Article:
Santanasto 2016 Exp Gerontol

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Santanasto AJ, Coen PM, Glynn NW, Conley KE, Jubrias SA, Amati F, Strotmeyer ES, Boudreau RM, Goodpaster BH, Newman AB (2016) The relationship between mitochondrial function and walking performance in older adults with a wide range of physical function. Exp Gerontol 81:1-7.

» PMID: 27084585

Santanasto AJ, Coen PM, Glynn NW, Conley KE, Jubrias SA, Amati F, Strotmeyer ES, Boudreau RM, Goodpaster BH, Newman AB (2016) Exp Gerontol

Abstract: Age related declines in walking performance may be partly attributable to skeletal muscle mitochondrial dysfunction as mitochondria produce over 90% of ATP needed for movement and the capacity for oxidative phosphorylation decreases with age.

Participants were from two studies: an ancillary to the Lifestyle Interventions and Independence for Elders (LIFE) Study (n=33), which recruited lower functioning participants (Short Physical Performance Battery [SPPB], 7.8±1.2), and the Study of Energy and Aging-Pilot (SEA, n=29), which enrolled higher functioning (SPPB, 10.8±1.4). Physical activity was measured objectively using the Actigraph accelerometer (LIFE) and SenseWear Pro armband (SEA). Phosphocreatine recovery following muscle contraction of the quadriceps was measured using (31)P magnetic resonance spectroscopy and ATPmax (mM ATP/s) was calculated. Walking performance was defined as time (s) to walk 400m at a usual-pace. The cross-sectional association between mitochondrial function and walking performance was assessed using multivariable linear regression.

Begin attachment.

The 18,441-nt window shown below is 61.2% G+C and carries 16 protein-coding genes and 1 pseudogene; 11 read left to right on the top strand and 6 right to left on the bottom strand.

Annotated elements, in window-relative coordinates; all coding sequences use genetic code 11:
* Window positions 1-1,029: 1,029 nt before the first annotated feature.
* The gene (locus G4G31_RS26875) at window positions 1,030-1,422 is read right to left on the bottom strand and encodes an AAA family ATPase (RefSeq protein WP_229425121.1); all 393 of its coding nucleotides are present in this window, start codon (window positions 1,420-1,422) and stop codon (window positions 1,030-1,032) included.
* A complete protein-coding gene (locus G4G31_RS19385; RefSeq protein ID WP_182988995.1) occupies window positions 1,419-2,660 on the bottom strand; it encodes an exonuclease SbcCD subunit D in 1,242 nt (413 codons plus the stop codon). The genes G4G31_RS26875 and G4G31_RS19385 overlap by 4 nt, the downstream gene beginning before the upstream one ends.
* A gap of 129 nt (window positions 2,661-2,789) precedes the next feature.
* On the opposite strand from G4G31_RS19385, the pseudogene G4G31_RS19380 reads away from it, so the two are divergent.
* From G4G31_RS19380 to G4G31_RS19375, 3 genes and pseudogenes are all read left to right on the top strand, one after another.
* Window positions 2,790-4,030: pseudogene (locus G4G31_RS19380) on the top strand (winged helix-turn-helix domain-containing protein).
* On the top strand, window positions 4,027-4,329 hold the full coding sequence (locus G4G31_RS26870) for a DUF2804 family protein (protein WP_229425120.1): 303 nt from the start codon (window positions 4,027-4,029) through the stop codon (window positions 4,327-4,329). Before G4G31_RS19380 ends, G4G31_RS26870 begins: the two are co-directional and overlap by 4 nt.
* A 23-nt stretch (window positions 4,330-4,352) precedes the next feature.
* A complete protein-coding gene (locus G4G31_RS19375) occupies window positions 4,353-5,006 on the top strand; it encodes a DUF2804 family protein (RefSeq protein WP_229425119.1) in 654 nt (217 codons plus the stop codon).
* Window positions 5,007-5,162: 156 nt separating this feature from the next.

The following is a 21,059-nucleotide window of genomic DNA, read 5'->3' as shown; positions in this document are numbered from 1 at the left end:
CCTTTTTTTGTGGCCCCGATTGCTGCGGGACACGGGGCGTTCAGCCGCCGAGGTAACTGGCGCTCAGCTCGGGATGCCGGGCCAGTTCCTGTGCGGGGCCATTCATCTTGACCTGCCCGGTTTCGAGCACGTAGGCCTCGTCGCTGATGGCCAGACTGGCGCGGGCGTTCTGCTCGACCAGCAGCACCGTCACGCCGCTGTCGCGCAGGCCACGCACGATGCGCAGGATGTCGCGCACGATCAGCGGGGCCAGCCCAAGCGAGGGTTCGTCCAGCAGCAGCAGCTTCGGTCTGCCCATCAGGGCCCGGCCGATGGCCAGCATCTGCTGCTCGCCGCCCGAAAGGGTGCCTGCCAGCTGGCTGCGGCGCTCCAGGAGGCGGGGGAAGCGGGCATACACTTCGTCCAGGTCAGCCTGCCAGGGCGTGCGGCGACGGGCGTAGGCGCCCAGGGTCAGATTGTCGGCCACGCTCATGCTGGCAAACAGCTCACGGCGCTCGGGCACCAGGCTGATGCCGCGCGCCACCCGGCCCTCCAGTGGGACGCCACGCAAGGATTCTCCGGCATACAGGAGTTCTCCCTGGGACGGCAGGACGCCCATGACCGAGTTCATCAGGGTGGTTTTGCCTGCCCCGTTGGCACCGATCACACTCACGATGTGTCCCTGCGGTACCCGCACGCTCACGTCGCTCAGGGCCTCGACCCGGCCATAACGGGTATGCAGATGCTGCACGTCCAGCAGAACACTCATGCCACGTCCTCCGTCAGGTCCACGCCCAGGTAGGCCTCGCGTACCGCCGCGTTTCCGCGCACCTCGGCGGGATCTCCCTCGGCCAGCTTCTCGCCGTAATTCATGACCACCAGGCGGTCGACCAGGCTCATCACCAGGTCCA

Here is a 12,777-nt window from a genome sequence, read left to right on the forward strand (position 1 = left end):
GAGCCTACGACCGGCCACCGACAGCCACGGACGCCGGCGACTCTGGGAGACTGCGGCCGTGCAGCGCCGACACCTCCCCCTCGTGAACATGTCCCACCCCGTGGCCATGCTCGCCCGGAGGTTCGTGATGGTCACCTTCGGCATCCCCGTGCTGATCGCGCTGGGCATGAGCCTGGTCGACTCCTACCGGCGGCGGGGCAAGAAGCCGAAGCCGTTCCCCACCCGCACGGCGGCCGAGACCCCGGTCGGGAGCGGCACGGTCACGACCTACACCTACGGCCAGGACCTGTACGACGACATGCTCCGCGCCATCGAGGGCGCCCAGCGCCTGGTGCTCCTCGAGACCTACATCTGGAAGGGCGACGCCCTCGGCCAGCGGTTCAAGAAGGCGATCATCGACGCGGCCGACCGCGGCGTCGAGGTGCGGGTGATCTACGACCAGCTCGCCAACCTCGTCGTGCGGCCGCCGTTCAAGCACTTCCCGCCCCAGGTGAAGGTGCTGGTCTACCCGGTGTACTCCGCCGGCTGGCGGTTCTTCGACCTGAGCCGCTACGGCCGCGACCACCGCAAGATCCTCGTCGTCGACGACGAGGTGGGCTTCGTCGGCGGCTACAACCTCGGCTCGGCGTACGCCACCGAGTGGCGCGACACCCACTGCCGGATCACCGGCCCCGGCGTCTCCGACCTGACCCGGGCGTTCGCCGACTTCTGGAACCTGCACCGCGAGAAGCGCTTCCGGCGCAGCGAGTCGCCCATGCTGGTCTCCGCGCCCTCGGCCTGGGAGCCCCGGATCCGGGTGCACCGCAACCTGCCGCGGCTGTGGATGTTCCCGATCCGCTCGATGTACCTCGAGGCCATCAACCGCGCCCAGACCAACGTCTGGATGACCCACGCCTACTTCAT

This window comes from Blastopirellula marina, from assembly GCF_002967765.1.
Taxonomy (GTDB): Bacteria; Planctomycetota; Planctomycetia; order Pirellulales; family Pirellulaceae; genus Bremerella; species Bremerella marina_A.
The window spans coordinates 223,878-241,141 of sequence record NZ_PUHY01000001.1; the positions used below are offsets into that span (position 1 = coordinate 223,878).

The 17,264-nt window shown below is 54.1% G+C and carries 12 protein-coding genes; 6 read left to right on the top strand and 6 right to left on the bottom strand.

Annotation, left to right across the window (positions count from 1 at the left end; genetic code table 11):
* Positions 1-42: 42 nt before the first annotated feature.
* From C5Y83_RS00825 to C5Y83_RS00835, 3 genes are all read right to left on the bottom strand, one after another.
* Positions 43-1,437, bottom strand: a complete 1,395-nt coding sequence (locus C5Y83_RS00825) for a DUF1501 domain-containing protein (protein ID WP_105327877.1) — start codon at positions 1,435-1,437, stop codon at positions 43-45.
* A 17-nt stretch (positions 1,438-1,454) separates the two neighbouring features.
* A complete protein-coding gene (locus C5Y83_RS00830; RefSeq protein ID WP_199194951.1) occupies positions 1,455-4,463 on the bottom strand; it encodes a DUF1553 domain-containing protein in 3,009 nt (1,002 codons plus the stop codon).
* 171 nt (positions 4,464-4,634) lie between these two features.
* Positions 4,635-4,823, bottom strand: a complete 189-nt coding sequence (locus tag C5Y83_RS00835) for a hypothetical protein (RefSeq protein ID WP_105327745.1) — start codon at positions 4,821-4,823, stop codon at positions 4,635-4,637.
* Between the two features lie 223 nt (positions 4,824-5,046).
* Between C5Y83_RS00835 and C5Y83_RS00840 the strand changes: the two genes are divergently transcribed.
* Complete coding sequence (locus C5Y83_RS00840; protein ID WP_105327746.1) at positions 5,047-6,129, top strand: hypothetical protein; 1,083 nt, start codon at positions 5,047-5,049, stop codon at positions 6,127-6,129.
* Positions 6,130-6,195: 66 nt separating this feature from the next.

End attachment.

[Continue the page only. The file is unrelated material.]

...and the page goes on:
Participants were 77.6±5.3years, 64.2% female and 67.2% white. ATPmax was similar in LIFE vs. SEA (0.52±0.14 vs. 0.55±0.14, p=0.31), despite different function and activity levels (1.6±2.2 vs.77.4±73.3min of moderate activity/day, p<0.01). Higher ATPmax was related to faster walk-time in SEA (r(2)=0.19, p=0.02,); but not the LIFE (r(2)<0.01, p=0.74) cohort.

Mitochondrial function was associated with walking performance in higher functioning, active older adults, but not lower functioning, sedentary older adults.

Keywords: Mitochondrial Function, Mobility Aging, Muscle Physical Performance, Walking Performance

O2k-Network Lab: US FL Orlando Goodpaster BH


Labels: MiParea: Exercise physiology;nutrition;life style  Pathology: Aging;senescence 

Organism: Human  Tissue;cell: Skeletal muscle 


Regulation: ATP production